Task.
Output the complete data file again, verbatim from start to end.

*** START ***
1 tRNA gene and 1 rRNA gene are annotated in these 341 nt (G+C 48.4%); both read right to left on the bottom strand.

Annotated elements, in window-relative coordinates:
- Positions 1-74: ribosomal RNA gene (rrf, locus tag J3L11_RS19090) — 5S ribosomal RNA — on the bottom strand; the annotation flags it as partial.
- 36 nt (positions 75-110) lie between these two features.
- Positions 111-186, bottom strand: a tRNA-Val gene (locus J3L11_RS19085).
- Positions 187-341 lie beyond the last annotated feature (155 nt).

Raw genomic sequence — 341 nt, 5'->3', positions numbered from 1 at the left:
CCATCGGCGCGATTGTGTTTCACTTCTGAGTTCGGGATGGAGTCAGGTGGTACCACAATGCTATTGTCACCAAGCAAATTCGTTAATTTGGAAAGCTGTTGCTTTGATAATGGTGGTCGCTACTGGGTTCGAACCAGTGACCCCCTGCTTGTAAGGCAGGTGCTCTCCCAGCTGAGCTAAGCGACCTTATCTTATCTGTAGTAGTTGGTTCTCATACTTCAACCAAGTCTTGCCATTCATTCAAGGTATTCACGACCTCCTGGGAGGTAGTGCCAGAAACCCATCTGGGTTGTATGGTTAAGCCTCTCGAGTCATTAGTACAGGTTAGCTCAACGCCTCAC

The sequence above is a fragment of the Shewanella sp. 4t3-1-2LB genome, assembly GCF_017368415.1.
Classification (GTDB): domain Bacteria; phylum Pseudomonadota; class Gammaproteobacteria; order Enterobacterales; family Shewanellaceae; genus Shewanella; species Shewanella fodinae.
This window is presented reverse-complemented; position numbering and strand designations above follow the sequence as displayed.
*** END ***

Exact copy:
1 tRNA gene and 1 rRNA gene are annotated in these 341 nt (G+C 48.4%); both read right to left on the bottom strand.

Annotated elements, in window-relative coordinates:
- Positions 1-74: ribosomal RNA gene (rrf, locus tag J3L11_RS19090) — 5S ribosomal RNA — on the bottom strand; the annotation flags it as partial.
- 36 nt (positions 75-110) lie between these two features.
- Positions 111-186, bottom strand: a tRNA-Val gene (locus J3L11_RS19085).
- Positions 187-341 lie beyond the last annotated feature (155 nt).

Raw genomic sequence — 341 nt, 5'->3', positions numbered from 1 at the left:
CCATCGGCGCGATTGTGTTTCACTTCTGAGTTCGGGATGGAGTCAGGTGGTACCACAATGCTATTGTCACCAAGCAAATTCGTTAATTTGGAAAGCTGTTGCTTTGATAATGGTGGTCGCTACTGGGTTCGAACCAGTGACCCCCTGCTTGTAAGGCAGGTGCTCTCCCAGCTGAGCTAAGCGACCTTATCTTATCTGTAGTAGTTGGTTCTCATACTTCAACCAAGTCTTGCCATTCATTCAAGGTATTCACGACCTCCTGGGAGGTAGTGCCAGAAACCCATCTGGGTTGTATGGTTAAGCCTCTCGAGTCATTAGTACAGGTTAGCTCAACGCCTCAC

The sequence above is a fragment of the Shewanella sp. 4t3-1-2LB genome, assembly GCF_017368415.1.
Classification (GTDB): domain Bacteria; phylum Pseudomonadota; class Gammaproteobacteria; order Enterobacterales; family Shewanellaceae; genus Shewanella; species Shewanella fodinae.
This window is presented reverse-complemented; position numbering and strand designations above follow the sequence as displayed.